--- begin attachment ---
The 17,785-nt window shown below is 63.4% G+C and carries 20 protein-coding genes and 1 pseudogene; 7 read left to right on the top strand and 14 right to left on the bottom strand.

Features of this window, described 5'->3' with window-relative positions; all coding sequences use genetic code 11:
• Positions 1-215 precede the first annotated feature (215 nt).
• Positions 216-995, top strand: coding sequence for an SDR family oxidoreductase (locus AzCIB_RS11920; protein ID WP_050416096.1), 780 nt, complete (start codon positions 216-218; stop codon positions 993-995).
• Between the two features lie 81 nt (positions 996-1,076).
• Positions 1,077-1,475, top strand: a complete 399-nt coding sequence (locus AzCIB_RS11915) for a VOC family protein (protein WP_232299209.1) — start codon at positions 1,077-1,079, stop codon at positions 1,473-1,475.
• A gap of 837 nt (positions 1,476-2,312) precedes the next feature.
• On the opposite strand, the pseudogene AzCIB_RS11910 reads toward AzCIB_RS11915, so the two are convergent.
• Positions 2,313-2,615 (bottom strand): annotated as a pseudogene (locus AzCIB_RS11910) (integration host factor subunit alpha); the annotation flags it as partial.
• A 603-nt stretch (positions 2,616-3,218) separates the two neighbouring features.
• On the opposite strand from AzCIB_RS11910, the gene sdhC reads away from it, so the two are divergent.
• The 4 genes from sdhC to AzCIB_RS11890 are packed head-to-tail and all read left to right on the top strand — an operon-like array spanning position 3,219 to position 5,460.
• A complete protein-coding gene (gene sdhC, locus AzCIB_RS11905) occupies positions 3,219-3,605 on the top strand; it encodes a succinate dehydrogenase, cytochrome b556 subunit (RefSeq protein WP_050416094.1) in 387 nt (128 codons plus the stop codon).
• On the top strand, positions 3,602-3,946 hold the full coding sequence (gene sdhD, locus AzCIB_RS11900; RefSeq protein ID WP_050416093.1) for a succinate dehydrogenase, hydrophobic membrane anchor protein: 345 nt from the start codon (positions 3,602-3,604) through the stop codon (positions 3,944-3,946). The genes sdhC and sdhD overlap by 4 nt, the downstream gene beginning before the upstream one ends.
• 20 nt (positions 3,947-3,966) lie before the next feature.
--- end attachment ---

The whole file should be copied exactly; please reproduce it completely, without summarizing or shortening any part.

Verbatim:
The 17,785-nt window shown below is 63.4% G+C and carries 20 protein-coding genes and 1 pseudogene; 7 read left to right on the top strand and 14 right to left on the bottom strand.

Features of this window, described 5'->3' with window-relative positions; all coding sequences use genetic code 11:
• Positions 1-215 precede the first annotated feature (215 nt).
• Positions 216-995, top strand: coding sequence for an SDR family oxidoreductase (locus AzCIB_RS11920; protein ID WP_050416096.1), 780 nt, complete (start codon positions 216-218; stop codon positions 993-995).
• Between the two features lie 81 nt (positions 996-1,076).
• Positions 1,077-1,475, top strand: a complete 399-nt coding sequence (locus AzCIB_RS11915) for a VOC family protein (protein WP_232299209.1) — start codon at positions 1,077-1,079, stop codon at positions 1,473-1,475.
• A gap of 837 nt (positions 1,476-2,312) precedes the next feature.
• On the opposite strand, the pseudogene AzCIB_RS11910 reads toward AzCIB_RS11915, so the two are convergent.
• Positions 2,313-2,615 (bottom strand): annotated as a pseudogene (locus AzCIB_RS11910) (integration host factor subunit alpha); the annotation flags it as partial.
• A 603-nt stretch (positions 2,616-3,218) separates the two neighbouring features.
• On the opposite strand from AzCIB_RS11910, the gene sdhC reads away from it, so the two are divergent.
• The 4 genes from sdhC to AzCIB_RS11890 are packed head-to-tail and all read left to right on the top strand — an operon-like array spanning position 3,219 to position 5,460.
• A complete protein-coding gene (gene sdhC, locus AzCIB_RS11905) occupies positions 3,219-3,605 on the top strand; it encodes a succinate dehydrogenase, cytochrome b556 subunit (RefSeq protein WP_050416094.1) in 387 nt (128 codons plus the stop codon).
• On the top strand, positions 3,602-3,946 hold the full coding sequence (gene sdhD, locus AzCIB_RS11900; RefSeq protein ID WP_050416093.1) for a succinate dehydrogenase, hydrophobic membrane anchor protein: 345 nt from the start codon (positions 3,602-3,604) through the stop codon (positions 3,944-3,946). The genes sdhC and sdhD overlap by 4 nt, the downstream gene beginning before the upstream one ends.
• 20 nt (positions 3,947-3,966) lie before the next feature.